Who we are
History & Policy is a unique collaboration between scholars at the University of Cambridge and King's College London. The H&P Public Affairs Office is based at King's and attached to both the Institute of Contemporary British History and Department of History.
H&P at King's College London
Lucy Delap, Director of History & Policy
Lucy Delap is a Reader in Twentieth Century British History and Director of History & Policy at King's College London. She works on gender, labour and religion, and her current research focuses on masculinities and political activism in the late twentieth century. Her book The Feminist Avant-Garde: Transatlantic Encounters of the early twentieth century (Cambridge University Press, 2007) won the 2008 Women's History Network Prize, and explores the intellectual history of feminism, set within Anglo-American transatlantic exchanges of the early twentieth century. Her monograph, Knowing Their Place: Domestic Service in Twentieth Century Britain, was published by Oxford University Press in 2011, and has led to media consultancy, policy debate, and public lectures on domestic service. Other recent publications include The Politics of Domestic Authority in Britain from 1800 (Palgrave 2009), Feminist Media History (Palgrave 2010), and Men, Masculinities and Religious Change in Twentieth Century Britain (Palgrave, 2013). To contact Lucy, email: firstname.lastname@example.org.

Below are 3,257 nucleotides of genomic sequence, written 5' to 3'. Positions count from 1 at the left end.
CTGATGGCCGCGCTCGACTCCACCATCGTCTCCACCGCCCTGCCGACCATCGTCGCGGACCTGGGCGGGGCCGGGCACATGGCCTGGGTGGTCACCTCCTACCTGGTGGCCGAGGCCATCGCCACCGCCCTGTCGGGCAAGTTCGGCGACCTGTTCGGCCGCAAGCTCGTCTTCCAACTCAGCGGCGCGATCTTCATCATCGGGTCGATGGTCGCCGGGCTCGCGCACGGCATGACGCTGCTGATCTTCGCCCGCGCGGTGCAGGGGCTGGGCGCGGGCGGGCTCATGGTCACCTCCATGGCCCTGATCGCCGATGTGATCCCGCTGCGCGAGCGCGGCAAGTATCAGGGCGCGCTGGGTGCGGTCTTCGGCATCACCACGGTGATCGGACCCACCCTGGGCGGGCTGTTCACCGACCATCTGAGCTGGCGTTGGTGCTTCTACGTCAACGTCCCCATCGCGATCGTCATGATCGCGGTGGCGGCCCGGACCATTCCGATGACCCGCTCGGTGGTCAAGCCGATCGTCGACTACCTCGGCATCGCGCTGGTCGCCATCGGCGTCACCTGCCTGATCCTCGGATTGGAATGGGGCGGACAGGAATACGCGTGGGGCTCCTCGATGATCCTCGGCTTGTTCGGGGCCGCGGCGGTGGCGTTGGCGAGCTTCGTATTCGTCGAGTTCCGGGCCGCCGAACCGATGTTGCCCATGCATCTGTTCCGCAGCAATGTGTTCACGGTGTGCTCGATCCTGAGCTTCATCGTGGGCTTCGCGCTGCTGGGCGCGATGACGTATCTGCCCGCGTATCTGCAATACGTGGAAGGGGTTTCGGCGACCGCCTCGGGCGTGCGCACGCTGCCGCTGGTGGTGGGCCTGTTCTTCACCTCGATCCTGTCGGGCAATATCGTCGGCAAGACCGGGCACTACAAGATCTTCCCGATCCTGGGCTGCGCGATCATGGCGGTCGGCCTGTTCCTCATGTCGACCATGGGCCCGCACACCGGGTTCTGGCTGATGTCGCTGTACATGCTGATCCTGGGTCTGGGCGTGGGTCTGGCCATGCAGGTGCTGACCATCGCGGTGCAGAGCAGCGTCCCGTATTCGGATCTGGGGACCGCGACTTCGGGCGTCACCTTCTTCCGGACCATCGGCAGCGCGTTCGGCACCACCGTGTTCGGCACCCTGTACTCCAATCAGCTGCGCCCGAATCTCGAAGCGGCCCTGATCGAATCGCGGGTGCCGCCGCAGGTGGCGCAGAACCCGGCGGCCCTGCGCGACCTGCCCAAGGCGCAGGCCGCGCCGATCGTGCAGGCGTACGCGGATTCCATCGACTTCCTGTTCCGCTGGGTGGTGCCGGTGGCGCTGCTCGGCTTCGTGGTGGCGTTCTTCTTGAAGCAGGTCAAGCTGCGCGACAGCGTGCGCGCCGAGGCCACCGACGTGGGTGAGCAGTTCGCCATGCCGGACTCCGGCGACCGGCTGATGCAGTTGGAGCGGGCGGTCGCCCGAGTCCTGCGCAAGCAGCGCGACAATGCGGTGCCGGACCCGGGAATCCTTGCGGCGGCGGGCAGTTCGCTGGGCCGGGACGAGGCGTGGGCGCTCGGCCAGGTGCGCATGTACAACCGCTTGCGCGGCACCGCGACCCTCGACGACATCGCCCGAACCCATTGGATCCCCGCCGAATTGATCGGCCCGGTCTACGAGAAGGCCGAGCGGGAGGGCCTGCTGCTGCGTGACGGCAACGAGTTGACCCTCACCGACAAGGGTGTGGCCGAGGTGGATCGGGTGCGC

Graham CopeKoga, Digital Communications Officer